In Three Story House by Courtney Miller Santo, three cousins who are as close as sister though not related by blood are coerced into returning to the house of Lizzie’s grandma when it is threatened with condemnation and Lizzie’s mother and step-father who ostensibly own is are on a mission trip to Russia and unable to do anything about it.
The three cousins come together to live in the house and save it from condemnation, spending more time together than they ever have before. Each cousin is damaged and happy to escape from reality for an indeterminate time. Lizzie is a soccer star who isn’t likely to make the Olympic team as she has just has her third knee surgery. Elyse’s sister is marrying the man she (secretly) loves and her bed and breakfast has failed. Isobel is a child star who has never found her feet as an adult.
Just like the house is three stories, the book itself focuses on three stories in three parts with each cousin getting her say and her attempt at remaking her life. It’s a compelling concept and has great promise.
Unfortunately, I didn’t particularly care for the choices the characters tend to make and by extension the characters themselves. I related most to Lizzie, who had the first story. It was her grandmother’s house, and she is reluctant to ask for help from her cousins or accept their money (Isobel’s assumed money anyway) to pay for the repairs. Her independence and unwillingness to admit defeat even when staring it in the face is something I can understand. She knows who she is, even when physically she can no longer be that person.
My difficulty with her is her relationship with her parents. While I understand her frustration in not knowing who her father is, how she handles this is the part that I don’t get. She simply freezes them out. Her step father is her primary conduit between her and her mother, and she has no real relationship with her younger half brothers. While I understand that to some degree – my own relationship with my sister not being that of feel good novels – her constant whining and need to one up anyone who complains about family is the part that really pushes me away from Lizzie.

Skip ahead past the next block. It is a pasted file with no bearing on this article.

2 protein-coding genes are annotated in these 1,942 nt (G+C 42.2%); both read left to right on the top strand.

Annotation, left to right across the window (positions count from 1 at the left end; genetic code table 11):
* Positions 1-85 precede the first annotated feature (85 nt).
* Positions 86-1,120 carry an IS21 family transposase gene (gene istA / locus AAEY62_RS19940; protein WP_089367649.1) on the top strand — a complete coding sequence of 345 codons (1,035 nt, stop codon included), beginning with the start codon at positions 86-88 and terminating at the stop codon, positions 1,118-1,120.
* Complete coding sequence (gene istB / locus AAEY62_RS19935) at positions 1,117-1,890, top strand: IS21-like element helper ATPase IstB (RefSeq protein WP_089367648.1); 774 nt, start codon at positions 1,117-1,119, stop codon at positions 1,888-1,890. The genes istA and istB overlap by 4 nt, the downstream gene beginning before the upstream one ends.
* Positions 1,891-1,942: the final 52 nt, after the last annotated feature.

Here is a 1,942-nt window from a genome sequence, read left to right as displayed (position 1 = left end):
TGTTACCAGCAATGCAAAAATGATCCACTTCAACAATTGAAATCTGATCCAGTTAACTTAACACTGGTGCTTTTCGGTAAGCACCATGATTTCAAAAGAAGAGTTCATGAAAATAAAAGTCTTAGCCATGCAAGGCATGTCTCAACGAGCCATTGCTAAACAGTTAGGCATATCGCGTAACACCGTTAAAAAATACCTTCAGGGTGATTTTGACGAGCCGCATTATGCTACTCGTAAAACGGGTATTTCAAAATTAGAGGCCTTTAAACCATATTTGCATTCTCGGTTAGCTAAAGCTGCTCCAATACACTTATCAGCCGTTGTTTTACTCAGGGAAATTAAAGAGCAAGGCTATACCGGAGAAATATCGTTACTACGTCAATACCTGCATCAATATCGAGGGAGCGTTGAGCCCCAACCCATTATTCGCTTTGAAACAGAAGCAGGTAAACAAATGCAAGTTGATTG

Elyse, however, I have a hard time liking or respecting from the get go. As nice as she is, she has no drive in her life and has drifted from failed career to failed career. Her current angst is that her perfect younger sister who was the family favorite is getting married. To the man who Elyse has secretly loved since she was barely a teenager. Elyse refuses to accept that this is reality and instead is obsessed with finding a way to steal Landon away, simply because Elyse “loves him more.”
Isobel, on the other hand, has had a successful acting career as a teen, but she hasn’t had any luck in a long while. She is the one who brings television to their home in an attempt to revive her career and raise money to pay for repairs that become more costly than anticipated. She also doesn’t tend to see others’ perspectives and is willing to sacrifice even her favorite people in the world in an attempt to once again become relevant.
That said, I actually enjoyed the majority of the book, even though the individual characters were hard for me to like. There was more to the book than just their issues. The challenge of rehabbing the house, with the condemnation hanging over their heads, and their relationship with others outside the house from the inspector TJ to their contractor Benny make their interactions more entertaining.
The ending was surprisingly unsatisfying, however. It felt rushed and yet still there were pieces that were missing. Interestingly, after the book was finished, after the author biography, after the explanation of spite houses, that is when a snippet of fascinating history comes together. Don’t skip reading “Spitefulness: The Short Beginning of Three Story House” at the back of the book. It doesn’t answer all the questions, but it does provide a great deal of context for the house and how it came to be. I was also drawn in by the woman who was being told the story by a trolley conductor. We know little about her other than that she was a contestant on a weight loss reality show and not from Memphis, but for some reason she empathizes with Mellie who was the first mistress of the house and has knowledge of Roger who was her husband and built it – yet we still don’t know what and where and why. In a way, it leaves you with more questions than answers, but it is the first set of empathetic characters in the book and I want more of this.
Written by Michelle of Honest & Truly! who feels so much better about her own family’s issues. She doesn’t share them on her blog, but there is plenty of life on Honest & Truly! worth reading and you can also follow along with her on Twitter where she is @HonestAndTruly.